- The Washington Times - Tuesday, November 3, 2015

In the election races across the country Tuesday, Houston voters rejected a transgender “bathroom bill,” Ohioans torched legal marijuana, and Republicans captured both gubernatorial contest races at stake.

With 30 percent of precincts counted, The Associated Press declared that Houston’s Proposition 1 had gone down to defeat. The measure was taking a beating with 62 percent of voters against the measure and 38 percent in favor.

The vote capped a pitched 18-month battle between Houston pastors and Mayor Annise Parker, the first openly lesbian mayor of a major city, who had championed the ordinance allowing people to use restrooms, showers and other public accommodations based on their gender identity, not their biological sex.

In Kentucky, Republican businessman Matt Bevin defeated Democratic Attorney General Jack Conway by 53 to 44 percent, with independent Drew Curtis taking 4 percent in the race to succeed term-limited Democratic Gov. Steve Beshear.

Meanwhile, Mississippi Gov. Phil Bryant easily won a second term over Robert Gray, a Democrat who spent just $3,000 in a token campaign in the overwhelmingly Republican state.

Ohio voters overwhelmingly rejected Issue 3, which would have legalized recreational marijuana for adults 21 and over, handing the pro-pot movement its first defeat since Colorado and Washington approved legalization measures in 2012.

SEE ALSO: Matt Bevin elected Kentucky governor

In Ohio, however, there was a twist: The proposal would have also created a monopoly on cultivation for 10 investors, prompting opponents to denounce the measure as an example of “weed greed.”

“When it comes to the broader debate about legalizing marijuana, the defeat of Issue 3 won’t be a case of ‘as Ohio goes, so goes the nation,’” said Tom Angell, chairman of Marijuana Majority, in a statement.

Unlike Ohio, the four states — Colorado, Washington, Oregon and Alaska — that have approved recreational pot for adults began with medical marijuana.

“This was about a flawed measure and a campaign that didn’t represent what voters want,” Mr. Angell said.

Mr. Bevin, a Kentucky business owner who had challenged Senate Majority Leader Mitch McConnell in the 2014 GOP primary, ran as a political outsider with strong tea party support. He won the GOP gubernatorial primary in a crowded Republican field by just 83 votes.

In his victory speech, Mr. Bevin issued a clarion call for unity, praising Mr. Conway and saying “this is our opportunity to come together as one. We have much work ahead of us.”

SEE ALSO: Houston ‘bathroom bill’ rejected by voters

It is time “to get the overalls on, get the boots on and get out of bed,” he said.

His running mate — Lt. Gov.-elect Jenean Hampton, who introduced him Tuesday night — became the first black person to win a statewide race in Kentucky.

Mr. Conway made a concession and congratulations call before 9 p.m., telling supporters at the Frankfort Convention Center that he had told his rival that he “remained positive about moving this state forward, and that if he ever needed any assistance, that this Democrat was at his disposal.”

The result came as a bit of an upset because every poll had shown Mr. Conway ahead of Mr. Bevin, albeit only slightly in recent weeks. His election nearly completes Kentucky’s shift from Democratic to Republican over the past few decades as GOP candidates gain ground in statewide races.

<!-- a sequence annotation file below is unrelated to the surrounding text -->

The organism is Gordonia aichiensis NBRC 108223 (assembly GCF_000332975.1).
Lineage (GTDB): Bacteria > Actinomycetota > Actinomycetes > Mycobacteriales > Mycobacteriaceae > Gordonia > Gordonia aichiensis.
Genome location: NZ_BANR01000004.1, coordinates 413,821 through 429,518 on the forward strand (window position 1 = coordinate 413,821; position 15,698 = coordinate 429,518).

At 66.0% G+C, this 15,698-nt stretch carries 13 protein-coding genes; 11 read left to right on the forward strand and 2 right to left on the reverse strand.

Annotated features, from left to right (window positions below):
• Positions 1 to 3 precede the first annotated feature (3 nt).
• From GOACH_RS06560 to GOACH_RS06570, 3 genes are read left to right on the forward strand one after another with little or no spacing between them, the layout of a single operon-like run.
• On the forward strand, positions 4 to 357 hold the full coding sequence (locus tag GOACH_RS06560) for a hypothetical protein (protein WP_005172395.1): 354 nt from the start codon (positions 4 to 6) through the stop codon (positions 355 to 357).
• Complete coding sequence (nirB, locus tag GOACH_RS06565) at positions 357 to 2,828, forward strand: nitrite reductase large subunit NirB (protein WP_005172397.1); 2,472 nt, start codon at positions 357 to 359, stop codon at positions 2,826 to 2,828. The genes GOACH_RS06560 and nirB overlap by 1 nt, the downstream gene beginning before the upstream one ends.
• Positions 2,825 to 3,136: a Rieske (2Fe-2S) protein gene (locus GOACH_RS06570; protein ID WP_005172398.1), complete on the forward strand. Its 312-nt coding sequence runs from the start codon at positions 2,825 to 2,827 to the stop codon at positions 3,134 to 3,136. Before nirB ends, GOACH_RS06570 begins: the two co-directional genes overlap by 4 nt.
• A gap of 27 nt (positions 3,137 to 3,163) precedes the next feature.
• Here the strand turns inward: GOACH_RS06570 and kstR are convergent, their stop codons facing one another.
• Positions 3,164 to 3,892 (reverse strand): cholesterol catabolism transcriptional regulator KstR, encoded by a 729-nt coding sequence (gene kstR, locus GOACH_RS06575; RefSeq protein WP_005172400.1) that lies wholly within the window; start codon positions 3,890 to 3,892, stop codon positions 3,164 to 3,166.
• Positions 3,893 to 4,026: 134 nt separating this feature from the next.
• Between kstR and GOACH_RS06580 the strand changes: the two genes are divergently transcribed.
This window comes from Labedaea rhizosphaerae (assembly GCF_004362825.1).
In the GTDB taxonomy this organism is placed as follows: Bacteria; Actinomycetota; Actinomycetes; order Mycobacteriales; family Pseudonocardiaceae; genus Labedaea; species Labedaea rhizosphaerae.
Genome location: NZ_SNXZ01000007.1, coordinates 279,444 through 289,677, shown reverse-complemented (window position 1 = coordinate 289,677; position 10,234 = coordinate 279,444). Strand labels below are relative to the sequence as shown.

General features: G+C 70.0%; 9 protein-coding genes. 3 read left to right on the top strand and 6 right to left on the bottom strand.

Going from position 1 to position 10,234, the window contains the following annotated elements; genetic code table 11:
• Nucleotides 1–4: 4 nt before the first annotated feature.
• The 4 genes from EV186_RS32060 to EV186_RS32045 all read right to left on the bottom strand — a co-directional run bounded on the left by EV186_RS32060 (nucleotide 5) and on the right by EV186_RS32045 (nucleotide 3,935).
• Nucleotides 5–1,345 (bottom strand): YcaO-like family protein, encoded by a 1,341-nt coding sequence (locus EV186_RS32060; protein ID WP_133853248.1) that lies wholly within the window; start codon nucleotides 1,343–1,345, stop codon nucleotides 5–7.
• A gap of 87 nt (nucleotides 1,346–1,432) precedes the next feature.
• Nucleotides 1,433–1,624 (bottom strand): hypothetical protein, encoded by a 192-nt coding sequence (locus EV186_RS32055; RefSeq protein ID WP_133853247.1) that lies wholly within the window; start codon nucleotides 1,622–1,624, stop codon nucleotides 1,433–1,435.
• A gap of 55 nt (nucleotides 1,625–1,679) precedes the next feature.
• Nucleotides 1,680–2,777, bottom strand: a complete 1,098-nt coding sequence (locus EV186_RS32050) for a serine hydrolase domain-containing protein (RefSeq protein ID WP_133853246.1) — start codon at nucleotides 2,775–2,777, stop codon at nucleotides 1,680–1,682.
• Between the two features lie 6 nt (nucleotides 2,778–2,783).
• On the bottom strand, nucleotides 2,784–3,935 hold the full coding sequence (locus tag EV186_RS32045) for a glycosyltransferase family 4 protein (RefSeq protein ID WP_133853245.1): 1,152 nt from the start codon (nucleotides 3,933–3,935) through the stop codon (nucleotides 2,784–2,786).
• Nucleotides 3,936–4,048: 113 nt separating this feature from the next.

Running as a conservative Christian, Mr. Bevin was known for his unswerving support of Rowan County Clerk Kim Davis, who drew national attention over her refusal to issue marriage licenses to gay couples.

By contrast, Mr. Conway, when he was attorney general and a year before the Supreme Court’s ruling, decided not to appeal a federal judge’s order that the state marry same-sex couples, effectively imposing gay marriage on the state by default.

The Bevin campaign hammered Mr. Conway over his support for President Obama, with ads saying that the Democratic candidate was in favor of Obamacare, gun control and abortion but against coal, “just like Obama.”

The American Principles Project declared in a news release that social issues and candidates who support traditional values had won big.

“Bevin’s upset victory in Kentucky is a victory for Kim Davis, a rebuke to those who say social issues hurt the GOP, and a call for Republicans nationally to support the First Amendment Defense Act,” said the American Principles Project’s Maggie Gallagher in a statement.

Mississippi Attorney General Jim Hood was also leading in his bid for a fourth term. The Democrat’s race was especially significant in that he is believed to be the only Democrat still holding statewide elected office in the Deep South.

Whatever happens in Mississippi, Louisiana could change that later this month. That state already had its so-called “jungle primary” for governor last month, narrowing the field to the top two vote-getters, Democratic candidate John Bel Edwards and Republican David Vitter. They now square off on Nov. 21.

More than 300 cities held mayoral elections, the biggest being Houston and Philadelphia, America’s fourth- and fifth-largest cities.

In Houston seven candidates face off in a nonpartisan race to succeed Mayor Annise Parker, who pushed the transgender ordinance but is term-limited herself.

In overwhelmingly Democratic Philadelphia, former city council member Jim Kenney easily defeated a Republican businessman to succeed term-limited Mayor Michael Nutter.

Stephen Dinan and Victor Morton contributed to this article, which is based in part on wire service reports.

• Valerie Richardson can be reached at vrichardson@washingtontimes.com.

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